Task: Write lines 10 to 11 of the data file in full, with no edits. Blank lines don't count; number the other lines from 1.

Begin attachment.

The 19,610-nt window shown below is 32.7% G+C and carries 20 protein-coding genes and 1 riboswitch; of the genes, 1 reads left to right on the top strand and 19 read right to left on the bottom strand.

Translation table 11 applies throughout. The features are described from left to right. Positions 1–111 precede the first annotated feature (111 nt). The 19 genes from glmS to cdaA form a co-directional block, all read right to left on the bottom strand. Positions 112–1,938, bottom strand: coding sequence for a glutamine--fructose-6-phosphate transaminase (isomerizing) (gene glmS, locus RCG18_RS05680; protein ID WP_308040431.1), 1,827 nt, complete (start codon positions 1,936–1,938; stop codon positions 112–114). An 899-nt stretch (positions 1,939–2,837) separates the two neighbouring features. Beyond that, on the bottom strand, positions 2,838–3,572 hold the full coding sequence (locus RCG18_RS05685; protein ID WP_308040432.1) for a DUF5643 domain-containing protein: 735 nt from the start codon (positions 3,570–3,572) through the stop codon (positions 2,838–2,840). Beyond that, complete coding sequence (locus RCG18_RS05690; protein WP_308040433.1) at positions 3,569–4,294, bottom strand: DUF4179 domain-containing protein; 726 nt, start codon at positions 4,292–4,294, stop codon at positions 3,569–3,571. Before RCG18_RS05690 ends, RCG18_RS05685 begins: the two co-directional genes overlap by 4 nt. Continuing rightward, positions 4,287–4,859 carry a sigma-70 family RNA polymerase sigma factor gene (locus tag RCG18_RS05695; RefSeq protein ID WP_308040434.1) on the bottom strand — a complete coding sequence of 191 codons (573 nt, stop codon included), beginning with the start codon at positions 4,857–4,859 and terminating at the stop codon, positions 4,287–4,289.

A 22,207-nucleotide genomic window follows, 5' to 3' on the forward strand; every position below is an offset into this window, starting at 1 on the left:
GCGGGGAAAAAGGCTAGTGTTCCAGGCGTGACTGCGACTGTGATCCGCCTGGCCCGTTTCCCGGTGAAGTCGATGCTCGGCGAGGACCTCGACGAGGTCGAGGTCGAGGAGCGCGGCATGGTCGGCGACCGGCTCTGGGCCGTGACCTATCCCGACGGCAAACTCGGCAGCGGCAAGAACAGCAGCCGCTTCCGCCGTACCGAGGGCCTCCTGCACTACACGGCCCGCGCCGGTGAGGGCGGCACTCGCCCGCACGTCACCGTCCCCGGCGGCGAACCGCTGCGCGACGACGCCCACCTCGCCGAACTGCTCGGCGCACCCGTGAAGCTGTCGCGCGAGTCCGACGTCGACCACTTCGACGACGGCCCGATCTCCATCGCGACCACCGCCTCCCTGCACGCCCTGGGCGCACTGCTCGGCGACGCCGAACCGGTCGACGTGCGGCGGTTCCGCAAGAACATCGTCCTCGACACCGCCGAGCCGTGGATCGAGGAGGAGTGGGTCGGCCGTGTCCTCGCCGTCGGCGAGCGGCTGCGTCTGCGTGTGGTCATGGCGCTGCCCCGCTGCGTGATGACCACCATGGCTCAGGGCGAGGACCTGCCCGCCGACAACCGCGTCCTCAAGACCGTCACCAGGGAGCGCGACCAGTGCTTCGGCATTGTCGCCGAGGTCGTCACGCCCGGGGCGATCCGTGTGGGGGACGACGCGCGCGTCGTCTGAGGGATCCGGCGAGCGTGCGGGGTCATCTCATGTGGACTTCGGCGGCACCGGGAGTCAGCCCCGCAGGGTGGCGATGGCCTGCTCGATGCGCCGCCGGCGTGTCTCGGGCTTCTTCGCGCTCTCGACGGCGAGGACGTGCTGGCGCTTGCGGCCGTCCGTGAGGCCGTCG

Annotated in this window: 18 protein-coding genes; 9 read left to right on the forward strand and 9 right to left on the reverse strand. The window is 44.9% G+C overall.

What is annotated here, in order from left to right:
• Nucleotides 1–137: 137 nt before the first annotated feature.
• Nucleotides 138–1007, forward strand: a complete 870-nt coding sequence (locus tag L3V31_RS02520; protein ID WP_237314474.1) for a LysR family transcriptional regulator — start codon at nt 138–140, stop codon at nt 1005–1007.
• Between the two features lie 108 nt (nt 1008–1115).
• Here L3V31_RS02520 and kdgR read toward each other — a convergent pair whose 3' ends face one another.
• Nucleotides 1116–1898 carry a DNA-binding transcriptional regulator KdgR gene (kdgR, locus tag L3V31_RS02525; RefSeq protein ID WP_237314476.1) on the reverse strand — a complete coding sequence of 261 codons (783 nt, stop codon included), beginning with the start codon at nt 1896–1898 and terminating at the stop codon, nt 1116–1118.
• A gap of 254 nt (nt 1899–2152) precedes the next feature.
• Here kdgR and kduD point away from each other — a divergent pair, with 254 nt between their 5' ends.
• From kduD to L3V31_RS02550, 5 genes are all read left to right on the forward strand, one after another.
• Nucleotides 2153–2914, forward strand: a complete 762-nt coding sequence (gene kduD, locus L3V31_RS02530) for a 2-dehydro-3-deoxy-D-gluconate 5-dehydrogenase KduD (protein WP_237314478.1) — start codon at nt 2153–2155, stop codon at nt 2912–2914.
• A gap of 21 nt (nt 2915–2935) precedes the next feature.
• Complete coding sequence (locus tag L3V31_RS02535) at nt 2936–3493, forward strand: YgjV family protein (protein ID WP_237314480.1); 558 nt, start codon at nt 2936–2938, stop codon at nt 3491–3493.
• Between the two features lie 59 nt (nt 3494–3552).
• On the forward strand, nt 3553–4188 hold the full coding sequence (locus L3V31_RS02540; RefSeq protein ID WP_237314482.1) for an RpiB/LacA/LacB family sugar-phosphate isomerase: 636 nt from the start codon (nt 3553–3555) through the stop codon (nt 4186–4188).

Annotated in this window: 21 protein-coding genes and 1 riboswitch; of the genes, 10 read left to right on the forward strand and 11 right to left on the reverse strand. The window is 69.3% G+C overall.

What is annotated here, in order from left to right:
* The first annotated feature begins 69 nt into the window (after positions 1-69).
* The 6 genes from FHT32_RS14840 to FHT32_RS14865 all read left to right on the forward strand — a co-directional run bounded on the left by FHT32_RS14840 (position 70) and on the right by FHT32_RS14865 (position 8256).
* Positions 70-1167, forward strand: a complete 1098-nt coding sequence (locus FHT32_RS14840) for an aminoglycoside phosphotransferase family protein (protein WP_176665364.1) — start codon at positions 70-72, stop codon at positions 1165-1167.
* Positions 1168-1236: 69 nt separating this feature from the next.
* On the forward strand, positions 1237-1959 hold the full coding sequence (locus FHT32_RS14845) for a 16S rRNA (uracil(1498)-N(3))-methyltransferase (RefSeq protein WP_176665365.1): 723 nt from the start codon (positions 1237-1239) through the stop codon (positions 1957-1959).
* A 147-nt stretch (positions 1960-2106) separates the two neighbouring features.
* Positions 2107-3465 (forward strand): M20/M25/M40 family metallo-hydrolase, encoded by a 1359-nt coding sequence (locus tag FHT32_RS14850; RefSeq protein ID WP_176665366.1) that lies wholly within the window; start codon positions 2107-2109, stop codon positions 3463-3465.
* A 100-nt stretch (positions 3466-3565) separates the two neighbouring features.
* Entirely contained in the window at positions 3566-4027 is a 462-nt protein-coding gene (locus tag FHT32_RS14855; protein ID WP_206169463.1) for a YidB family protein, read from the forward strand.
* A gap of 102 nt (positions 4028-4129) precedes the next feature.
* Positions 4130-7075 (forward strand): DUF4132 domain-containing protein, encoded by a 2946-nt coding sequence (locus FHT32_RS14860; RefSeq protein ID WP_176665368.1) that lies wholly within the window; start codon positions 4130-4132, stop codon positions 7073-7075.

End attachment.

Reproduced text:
• Here L3V31_RS02520 and kdgR read toward each other — a convergent pair whose 3' ends face one another.
• Nucleotides 1116–1898 carry a DNA-binding transcriptional regulator KdgR gene (kdgR, locus tag L3V31_RS02525; RefSeq protein ID WP_237314476.1) on the reverse strand — a complete coding sequence of 261 codons (783 nt, stop codon included), beginning with the start codon at nt 1896–1898 and terminating at the stop codon, nt 1116–1118.